Distribution Gamma Function Stochastic Process

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Distribution Gamma Function Stochastic Process. Tutorial 4, STAT1301 Fall 2010, 12OCT2010 , MB103@HKU By Joseph Dong. Reference. Wikipedia. Recall: Distribution of a Random Variable.

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## Distribution Gamma Function Stochastic Process

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### DistributionGamma FunctionStochastic Process

Tutorial 4, STAT1301 Fall 2010, 12OCT2010, MB103@HKUBy Joseph Dong

Reference

Wikipedia

Recall: Distribution of a Random Variable
• One way to describe the random behavior of a random variable is to give its probability distribution, specifying the probability of taking each element in its range (the sample space).
• The representation of a probability distribution comes either in a differential form: the pdf/pmf, or in an integral form: the cdf.
• The cdf is a never-decreasing, right-continuous function from to .
• The pdf/pmf is a non-negative, normalized function from to a subset of .
Recall: versus
• is never-decreasing
• is rightward continuous
• ,
• A slightly modified formula can apply to :
Handout Problems 6 & 7

Technical

• Problem 6:
• Gamma function and integration practice
• Problem 7:
• important continuous distributions and their relationships
• A single Bernoulli trial:
• Tossing a coin
• Only two outcomes and they are complementary to each other.
• Bernoulli trials: we want to count#success, this gives rise to a Binomial random variable
• Bernoulli trials: we want to know how long we should wait until the first success (Geometric random variable).
• Bernoulli trials: we want to know how long we should wait until the success (Negative Binomial)
• Bernoulli trials: we want to know how long we should wait between two successes (?)
Poisson [pwa’sɔ̃] Distribution
• Poisson Approximation to Binomial (PAB)
• Handout Problem 5
• The true utility of Poisson distribution—Poisson process:
• Sort of the limiting case of Bernoulli trials (use PAB to facilitate thinking)
• “continuous” Bernoulli trials
Sequence of Random Variables
• A sequence of random variables is an ordered and countable collection of random variables, usually indexed by integers starting from one: , where can be finite or .
• Shortly written as
• A sequence of Random Variables is a discrete-time stochastic process.
• For example, a sequence of Bernoulli trials is a discrete-time stochastic process called a Bernoulli process.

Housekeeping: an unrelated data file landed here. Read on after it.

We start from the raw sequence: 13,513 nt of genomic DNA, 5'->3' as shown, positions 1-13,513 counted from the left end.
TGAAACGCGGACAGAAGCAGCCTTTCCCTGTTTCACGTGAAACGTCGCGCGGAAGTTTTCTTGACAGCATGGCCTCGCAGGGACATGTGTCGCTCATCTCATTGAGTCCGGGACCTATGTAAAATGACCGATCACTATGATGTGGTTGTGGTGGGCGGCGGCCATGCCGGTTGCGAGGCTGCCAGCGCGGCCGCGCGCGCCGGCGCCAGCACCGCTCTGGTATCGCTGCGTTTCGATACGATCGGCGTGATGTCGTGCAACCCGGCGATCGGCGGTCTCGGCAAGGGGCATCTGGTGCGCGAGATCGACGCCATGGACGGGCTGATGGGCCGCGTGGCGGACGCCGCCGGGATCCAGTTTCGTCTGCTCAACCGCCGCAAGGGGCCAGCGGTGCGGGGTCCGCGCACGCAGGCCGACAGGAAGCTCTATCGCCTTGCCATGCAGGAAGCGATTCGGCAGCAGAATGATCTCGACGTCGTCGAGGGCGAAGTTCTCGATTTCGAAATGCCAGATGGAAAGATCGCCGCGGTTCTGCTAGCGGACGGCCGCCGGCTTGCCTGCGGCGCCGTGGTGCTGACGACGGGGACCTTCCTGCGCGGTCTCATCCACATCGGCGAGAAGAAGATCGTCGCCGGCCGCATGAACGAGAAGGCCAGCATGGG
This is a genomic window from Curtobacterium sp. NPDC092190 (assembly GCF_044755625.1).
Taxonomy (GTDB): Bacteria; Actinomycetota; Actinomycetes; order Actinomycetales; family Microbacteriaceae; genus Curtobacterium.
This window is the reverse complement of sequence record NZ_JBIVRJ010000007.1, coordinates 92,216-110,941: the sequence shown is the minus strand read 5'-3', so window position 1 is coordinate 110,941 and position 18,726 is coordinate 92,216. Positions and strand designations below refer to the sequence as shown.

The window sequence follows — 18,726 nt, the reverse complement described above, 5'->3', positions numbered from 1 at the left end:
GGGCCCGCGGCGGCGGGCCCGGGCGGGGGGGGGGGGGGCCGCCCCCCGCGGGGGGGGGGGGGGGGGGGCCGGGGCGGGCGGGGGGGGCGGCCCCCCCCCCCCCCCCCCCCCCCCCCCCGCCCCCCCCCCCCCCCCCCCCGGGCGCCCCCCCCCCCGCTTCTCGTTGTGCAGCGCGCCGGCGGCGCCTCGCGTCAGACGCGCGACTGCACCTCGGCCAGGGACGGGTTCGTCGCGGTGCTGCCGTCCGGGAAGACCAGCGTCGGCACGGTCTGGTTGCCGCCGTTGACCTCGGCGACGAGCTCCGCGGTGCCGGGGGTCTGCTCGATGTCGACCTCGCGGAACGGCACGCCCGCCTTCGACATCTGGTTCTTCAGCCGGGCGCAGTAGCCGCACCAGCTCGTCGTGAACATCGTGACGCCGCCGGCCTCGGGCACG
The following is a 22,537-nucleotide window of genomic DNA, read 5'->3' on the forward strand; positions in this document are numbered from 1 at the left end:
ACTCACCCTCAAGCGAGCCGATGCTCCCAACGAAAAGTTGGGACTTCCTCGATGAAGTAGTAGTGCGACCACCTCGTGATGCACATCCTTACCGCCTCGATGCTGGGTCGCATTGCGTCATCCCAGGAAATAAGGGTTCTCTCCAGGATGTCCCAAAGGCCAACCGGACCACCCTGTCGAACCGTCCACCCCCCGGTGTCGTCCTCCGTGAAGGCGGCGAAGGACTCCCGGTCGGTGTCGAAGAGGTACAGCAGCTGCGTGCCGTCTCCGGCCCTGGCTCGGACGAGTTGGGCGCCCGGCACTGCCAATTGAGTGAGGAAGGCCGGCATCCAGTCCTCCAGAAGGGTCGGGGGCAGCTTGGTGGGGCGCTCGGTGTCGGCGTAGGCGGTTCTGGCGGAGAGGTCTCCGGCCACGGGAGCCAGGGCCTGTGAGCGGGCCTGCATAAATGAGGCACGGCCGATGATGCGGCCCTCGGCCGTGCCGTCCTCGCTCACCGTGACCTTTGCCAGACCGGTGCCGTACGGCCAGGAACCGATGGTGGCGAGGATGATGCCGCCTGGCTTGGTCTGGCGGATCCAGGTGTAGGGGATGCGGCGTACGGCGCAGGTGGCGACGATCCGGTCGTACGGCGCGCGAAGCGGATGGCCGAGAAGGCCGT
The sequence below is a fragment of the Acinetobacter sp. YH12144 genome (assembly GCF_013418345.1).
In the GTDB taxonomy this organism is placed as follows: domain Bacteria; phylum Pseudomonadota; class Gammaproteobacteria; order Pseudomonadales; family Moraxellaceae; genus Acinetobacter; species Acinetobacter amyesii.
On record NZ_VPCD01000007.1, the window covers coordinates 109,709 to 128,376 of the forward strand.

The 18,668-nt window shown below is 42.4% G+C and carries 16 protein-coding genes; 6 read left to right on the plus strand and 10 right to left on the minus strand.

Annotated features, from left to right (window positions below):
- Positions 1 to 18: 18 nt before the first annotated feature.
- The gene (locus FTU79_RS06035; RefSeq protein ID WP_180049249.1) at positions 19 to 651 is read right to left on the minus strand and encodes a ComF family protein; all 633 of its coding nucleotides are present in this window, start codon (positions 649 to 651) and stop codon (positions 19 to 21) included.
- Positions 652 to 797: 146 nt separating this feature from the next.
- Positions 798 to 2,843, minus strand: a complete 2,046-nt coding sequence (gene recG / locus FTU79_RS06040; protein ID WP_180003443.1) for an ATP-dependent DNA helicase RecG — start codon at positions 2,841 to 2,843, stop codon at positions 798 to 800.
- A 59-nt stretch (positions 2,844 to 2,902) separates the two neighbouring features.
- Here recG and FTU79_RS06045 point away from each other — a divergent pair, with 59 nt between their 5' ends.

Stochastic Process: Discrete-time and Continuous-time
• A stochastic process is (nothing but) an ordered, not necessarily countable, collection of random variables, indexed by an index set.
• Shortly written as
• Usually bears a physical meaning of Time
• If is a continuous(discrete) set, we call the indexed r.v.’s a “continuous(discrete)-time process.”
• In many continuous-time cases, we choose, and in that case, we can write the stochastic process as .
Stochastic Process = Set of RVs + Index Set Sample Path of a Stochastic Process

Discrete-time process

Continuous-time process

Bernoulli Trials (Bernoulli Process)
• Bernoulli Trials (with success probability )
• Discrete-time process
• a sequence of independent and identically distributed (iid) Bernoulli Random Variablesfollowing the common distribution .
• Written where are independent and all .
Poisson Process
• Poisson Process (with intensity )
• Continuous-time process
• Limiting case of Bernoulli Trails when the index set becomes continuous.
• “Poisson” in the name because the counts of success on any interval follows , irrespective of the location of the chosen interval on the time axis.
• Also if two disjoint time intervals and are chosen, then the counts of success on each of them are independent.
Discrete Distribution Based On Bernoulli Trails
• Bernoulli Distribution , one trial
• Binomial Distribution , n trials
• Poisson Distribution , ly many trials
• Geometric Distribution , indefinitely many but at least one trial
• Negative Binomial Distribution , indefinitely many but at least r trials.
Continuous Distribution Based On Poisson Process
• Poisson Distribution (discrete) as building block
• Distribution of counts on any infinitesimal time interval is , where represents the intensity (a differential concept).
• Additive: , , and independent, then (Proof: use MGF)
• Exponential Distribution as waiting time until first success/arrival/occurrence or inter-arrival time.
• Gamma Distribution as waiting time until success/arrival/occurrence.
Examples of Poisson Process
• Flying-bomb hits on London
• Chromosome interchanges in cells
• Connection to wrong number
• Bacteria and blood counts

Feller: An Introduction to Probability Theory and Its Applications (3e) Vol. 1. §VI.6.

Rutherford

Geiger

Geiger Counter

Explanation
• There are 57 time intervals (7.5 sec each) recorded zero emission.
• There are 203 time intervals (7.5 sec each) recorded 1 emission.
• ……
• There are total 2608 time intervals (7.5 sec each) involved.
• On average, each interval recorded 3.87 emissions.
• Use 3.87 as the intensity of the Poisson process that models the counts of emissions on each of the 2608 intervals.
What’s the waiting time until recording 40 emissions?
• Assuming emission mechanism follows a Poisson process with intensity over every 7.5s interval, then waiting time until recording the emission follows .
• The waiting time of recording the emission follows and its expected value is 40/3.87=154.8 intervals (each of 7.5s long) or 1161 seconds (a bit more than 19 minutes).